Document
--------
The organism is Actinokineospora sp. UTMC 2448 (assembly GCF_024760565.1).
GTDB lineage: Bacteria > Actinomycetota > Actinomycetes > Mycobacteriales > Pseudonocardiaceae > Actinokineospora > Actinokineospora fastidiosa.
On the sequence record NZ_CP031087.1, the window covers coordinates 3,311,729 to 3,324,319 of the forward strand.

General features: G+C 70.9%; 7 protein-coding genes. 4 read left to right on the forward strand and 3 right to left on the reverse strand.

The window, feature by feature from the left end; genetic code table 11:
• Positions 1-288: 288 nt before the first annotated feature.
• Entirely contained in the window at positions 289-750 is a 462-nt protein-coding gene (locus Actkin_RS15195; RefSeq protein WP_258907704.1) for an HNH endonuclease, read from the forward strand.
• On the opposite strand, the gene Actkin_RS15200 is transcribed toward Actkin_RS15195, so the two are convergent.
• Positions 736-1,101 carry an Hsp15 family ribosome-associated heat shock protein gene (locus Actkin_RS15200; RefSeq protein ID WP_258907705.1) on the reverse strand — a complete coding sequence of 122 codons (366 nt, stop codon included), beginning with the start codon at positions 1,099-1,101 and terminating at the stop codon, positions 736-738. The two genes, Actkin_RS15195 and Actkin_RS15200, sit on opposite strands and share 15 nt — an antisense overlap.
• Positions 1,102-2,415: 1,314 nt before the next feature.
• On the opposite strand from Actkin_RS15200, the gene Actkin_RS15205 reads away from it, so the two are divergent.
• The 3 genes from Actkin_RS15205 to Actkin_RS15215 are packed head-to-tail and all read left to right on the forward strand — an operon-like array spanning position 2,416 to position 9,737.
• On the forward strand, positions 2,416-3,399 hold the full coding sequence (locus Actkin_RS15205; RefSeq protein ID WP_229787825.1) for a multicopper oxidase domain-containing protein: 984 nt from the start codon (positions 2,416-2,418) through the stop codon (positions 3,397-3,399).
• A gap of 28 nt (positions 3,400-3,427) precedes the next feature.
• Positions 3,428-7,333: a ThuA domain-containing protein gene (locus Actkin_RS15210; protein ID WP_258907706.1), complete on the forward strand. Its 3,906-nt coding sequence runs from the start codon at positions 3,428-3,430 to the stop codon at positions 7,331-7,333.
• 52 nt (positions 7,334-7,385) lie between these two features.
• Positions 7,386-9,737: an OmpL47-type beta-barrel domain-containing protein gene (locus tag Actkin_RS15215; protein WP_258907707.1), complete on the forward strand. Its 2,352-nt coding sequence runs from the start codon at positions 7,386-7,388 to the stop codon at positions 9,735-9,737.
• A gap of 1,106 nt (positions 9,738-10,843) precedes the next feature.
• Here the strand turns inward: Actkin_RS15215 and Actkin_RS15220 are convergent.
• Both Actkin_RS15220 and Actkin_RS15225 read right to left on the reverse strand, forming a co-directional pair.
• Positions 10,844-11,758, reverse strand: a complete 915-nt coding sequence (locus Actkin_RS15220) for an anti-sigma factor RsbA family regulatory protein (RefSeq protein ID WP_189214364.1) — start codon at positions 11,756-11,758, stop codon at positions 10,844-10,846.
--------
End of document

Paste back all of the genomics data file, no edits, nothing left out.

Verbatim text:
The organism is Actinokineospora sp. UTMC 2448 (assembly GCF_024760565.1).
GTDB lineage: Bacteria > Actinomycetota > Actinomycetes > Mycobacteriales > Pseudonocardiaceae > Actinokineospora > Actinokineospora fastidiosa.
On the sequence record NZ_CP031087.1, the window covers coordinates 3,311,729 to 3,324,319 of the forward strand.

General features: G+C 70.9%; 7 protein-coding genes. 4 read left to right on the forward strand and 3 right to left on the reverse strand.

The window, feature by feature from the left end; genetic code table 11:
• Positions 1-288: 288 nt before the first annotated feature.
• Entirely contained in the window at positions 289-750 is a 462-nt protein-coding gene (locus Actkin_RS15195; RefSeq protein WP_258907704.1) for an HNH endonuclease, read from the forward strand.
• On the opposite strand, the gene Actkin_RS15200 is transcribed toward Actkin_RS15195, so the two are convergent.
• Positions 736-1,101 carry an Hsp15 family ribosome-associated heat shock protein gene (locus Actkin_RS15200; RefSeq protein ID WP_258907705.1) on the reverse strand — a complete coding sequence of 122 codons (366 nt, stop codon included), beginning with the start codon at positions 1,099-1,101 and terminating at the stop codon, positions 736-738. The two genes, Actkin_RS15195 and Actkin_RS15200, sit on opposite strands and share 15 nt — an antisense overlap.
• Positions 1,102-2,415: 1,314 nt before the next feature.
• On the opposite strand from Actkin_RS15200, the gene Actkin_RS15205 reads away from it, so the two are divergent.
• The 3 genes from Actkin_RS15205 to Actkin_RS15215 are packed head-to-tail and all read left to right on the forward strand — an operon-like array spanning position 2,416 to position 9,737.
• On the forward strand, positions 2,416-3,399 hold the full coding sequence (locus Actkin_RS15205; RefSeq protein ID WP_229787825.1) for a multicopper oxidase domain-containing protein: 984 nt from the start codon (positions 2,416-2,418) through the stop codon (positions 3,397-3,399).
• A gap of 28 nt (positions 3,400-3,427) precedes the next feature.
• Positions 3,428-7,333: a ThuA domain-containing protein gene (locus Actkin_RS15210; protein ID WP_258907706.1), complete on the forward strand. Its 3,906-nt coding sequence runs from the start codon at positions 3,428-3,430 to the stop codon at positions 7,331-7,333.
• 52 nt (positions 7,334-7,385) lie between these two features.
• Positions 7,386-9,737: an OmpL47-type beta-barrel domain-containing protein gene (locus tag Actkin_RS15215; protein WP_258907707.1), complete on the forward strand. Its 2,352-nt coding sequence runs from the start codon at positions 7,386-7,388 to the stop codon at positions 9,735-9,737.
• A gap of 1,106 nt (positions 9,738-10,843) precedes the next feature.
• Here the strand turns inward: Actkin_RS15215 and Actkin_RS15220 are convergent.
• Both Actkin_RS15220 and Actkin_RS15225 read right to left on the reverse strand, forming a co-directional pair.
• Positions 10,844-11,758, reverse strand: a complete 915-nt coding sequence (locus Actkin_RS15220) for an anti-sigma factor RsbA family regulatory protein (RefSeq protein ID WP_189214364.1) — start codon at positions 11,756-11,758, stop codon at positions 10,844-10,846.